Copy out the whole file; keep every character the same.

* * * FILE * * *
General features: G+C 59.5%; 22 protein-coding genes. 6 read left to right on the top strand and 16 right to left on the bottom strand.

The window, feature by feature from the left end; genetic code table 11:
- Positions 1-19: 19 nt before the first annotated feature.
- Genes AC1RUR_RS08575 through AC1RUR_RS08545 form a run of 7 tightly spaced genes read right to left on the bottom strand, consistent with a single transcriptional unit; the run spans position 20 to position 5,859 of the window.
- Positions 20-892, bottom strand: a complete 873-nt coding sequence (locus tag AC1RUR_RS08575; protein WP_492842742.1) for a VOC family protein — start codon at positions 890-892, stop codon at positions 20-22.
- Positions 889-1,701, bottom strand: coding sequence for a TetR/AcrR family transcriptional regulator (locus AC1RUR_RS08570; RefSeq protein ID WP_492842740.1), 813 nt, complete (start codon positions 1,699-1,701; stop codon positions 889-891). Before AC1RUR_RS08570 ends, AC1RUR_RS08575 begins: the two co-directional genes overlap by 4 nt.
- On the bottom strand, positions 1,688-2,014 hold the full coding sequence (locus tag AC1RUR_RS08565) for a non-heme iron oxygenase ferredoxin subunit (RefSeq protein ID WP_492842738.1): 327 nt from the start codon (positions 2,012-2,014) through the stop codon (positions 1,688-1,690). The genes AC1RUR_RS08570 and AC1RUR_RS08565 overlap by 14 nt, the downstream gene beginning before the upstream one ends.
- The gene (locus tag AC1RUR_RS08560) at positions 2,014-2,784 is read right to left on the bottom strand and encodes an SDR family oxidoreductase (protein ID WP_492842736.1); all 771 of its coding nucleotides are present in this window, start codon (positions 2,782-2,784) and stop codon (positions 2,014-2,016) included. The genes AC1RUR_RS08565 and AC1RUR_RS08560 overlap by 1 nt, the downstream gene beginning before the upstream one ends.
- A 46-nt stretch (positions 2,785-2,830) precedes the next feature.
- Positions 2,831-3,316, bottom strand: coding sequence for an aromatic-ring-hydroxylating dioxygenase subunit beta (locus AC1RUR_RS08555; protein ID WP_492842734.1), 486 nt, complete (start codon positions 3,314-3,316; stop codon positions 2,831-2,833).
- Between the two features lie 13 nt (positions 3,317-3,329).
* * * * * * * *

General features: G+C 59.5%; 22 protein-coding genes. 6 read left to right on the top strand and 16 right to left on the bottom strand.

The window, feature by feature from the left end; genetic code table 11:
- Positions 1-19: 19 nt before the first annotated feature.
- Genes AC1RUR_RS08575 through AC1RUR_RS08545 form a run of 7 tightly spaced genes read right to left on the bottom strand, consistent with a single transcriptional unit; the run spans position 20 to position 5,859 of the window.
- Positions 20-892, bottom strand: a complete 873-nt coding sequence (locus tag AC1RUR_RS08575; protein WP_492842742.1) for a VOC family protein — start codon at positions 890-892, stop codon at positions 20-22.
- Positions 889-1,701, bottom strand: coding sequence for a TetR/AcrR family transcriptional regulator (locus AC1RUR_RS08570; RefSeq protein ID WP_492842740.1), 813 nt, complete (start codon positions 1,699-1,701; stop codon positions 889-891). Before AC1RUR_RS08570 ends, AC1RUR_RS08575 begins: the two co-directional genes overlap by 4 nt.
- On the bottom strand, positions 1,688-2,014 hold the full coding sequence (locus tag AC1RUR_RS08565) for a non-heme iron oxygenase ferredoxin subunit (RefSeq protein ID WP_492842738.1): 327 nt from the start codon (positions 2,012-2,014) through the stop codon (positions 1,688-1,690). The genes AC1RUR_RS08570 and AC1RUR_RS08565 overlap by 14 nt, the downstream gene beginning before the upstream one ends.
- The gene (locus tag AC1RUR_RS08560) at positions 2,014-2,784 is read right to left on the bottom strand and encodes an SDR family oxidoreductase (protein ID WP_492842736.1); all 771 of its coding nucleotides are present in this window, start codon (positions 2,782-2,784) and stop codon (positions 2,014-2,016) included. The genes AC1RUR_RS08565 and AC1RUR_RS08560 overlap by 1 nt, the downstream gene beginning before the upstream one ends.
- A 46-nt stretch (positions 2,785-2,830) precedes the next feature.
- Positions 2,831-3,316, bottom strand: coding sequence for an aromatic-ring-hydroxylating dioxygenase subunit beta (locus AC1RUR_RS08555; protein ID WP_492842734.1), 486 nt, complete (start codon positions 3,314-3,316; stop codon positions 2,831-2,833).
- Between the two features lie 13 nt (positions 3,317-3,329).